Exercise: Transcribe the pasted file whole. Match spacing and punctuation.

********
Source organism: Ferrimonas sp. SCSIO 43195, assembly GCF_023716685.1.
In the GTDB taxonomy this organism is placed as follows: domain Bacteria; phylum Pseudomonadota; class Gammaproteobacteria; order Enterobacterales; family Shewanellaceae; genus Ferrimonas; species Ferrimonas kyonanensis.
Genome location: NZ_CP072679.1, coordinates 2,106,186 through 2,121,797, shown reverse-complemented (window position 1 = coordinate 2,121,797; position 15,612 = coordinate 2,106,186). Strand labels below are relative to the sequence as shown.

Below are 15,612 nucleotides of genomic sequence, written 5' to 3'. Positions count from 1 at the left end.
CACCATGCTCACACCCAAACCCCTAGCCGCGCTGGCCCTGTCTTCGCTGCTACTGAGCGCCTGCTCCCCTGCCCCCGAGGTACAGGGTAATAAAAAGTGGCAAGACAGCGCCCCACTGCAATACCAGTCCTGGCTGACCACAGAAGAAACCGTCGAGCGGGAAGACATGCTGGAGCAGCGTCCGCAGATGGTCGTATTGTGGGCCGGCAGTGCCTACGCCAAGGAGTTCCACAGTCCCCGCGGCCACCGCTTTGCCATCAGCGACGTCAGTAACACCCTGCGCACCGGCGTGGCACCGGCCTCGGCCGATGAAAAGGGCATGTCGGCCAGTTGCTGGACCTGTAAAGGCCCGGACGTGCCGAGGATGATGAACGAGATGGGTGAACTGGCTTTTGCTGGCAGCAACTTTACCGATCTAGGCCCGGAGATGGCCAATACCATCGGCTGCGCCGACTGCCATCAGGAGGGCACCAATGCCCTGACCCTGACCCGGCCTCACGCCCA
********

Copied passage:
Source organism: Ferrimonas sp. SCSIO 43195, assembly GCF_023716685.1.
In the GTDB taxonomy this organism is placed as follows: domain Bacteria; phylum Pseudomonadota; class Gammaproteobacteria; order Enterobacterales; family Shewanellaceae; genus Ferrimonas; species Ferrimonas kyonanensis.
Genome location: NZ_CP072679.1, coordinates 2,106,186 through 2,121,797, shown reverse-complemented (window position 1 = coordinate 2,121,797; position 15,612 = coordinate 2,106,186). Strand labels below are relative to the sequence as shown.

Below are 15,612 nucleotides of genomic sequence, written 5' to 3'. Positions count from 1 at the left end.
CACCATGCTCACACCCAAACCCCTAGCCGCGCTGGCCCTGTCTTCGCTGCTACTGAGCGCCTGCTCCCCTGCCCCCGAGGTACAGGGTAATAAAAAGTGGCAAGACAGCGCCCCACTGCAATACCAGTCCTGGCTGACCACAGAAGAAACCGTCGAGCGGGAAGACATGCTGGAGCAGCGTCCGCAGATGGTCGTATTGTGGGCCGGCAGTGCCTACGCCAAGGAGTTCCACAGTCCCCGCGGCCACCGCTTTGCCATCAGCGACGTCAGTAACACCCTGCGCACCGGCGTGGCACCGGCCTCGGCCGATGAAAAGGGCATGTCGGCCAGTTGCTGGACCTGTAAAGGCCCGGACGTGCCGAGGATGATGAACGAGATGGGTGAACTGGCTTTTGCTGGCAGCAACTTTACCGATCTAGGCCCGGAGATGGCCAATACCATCGGCTGCGCCGACTGCCATCAGGAGGGCACCAATGCCCTGACCCTGACCCGGCCTCACGCCCA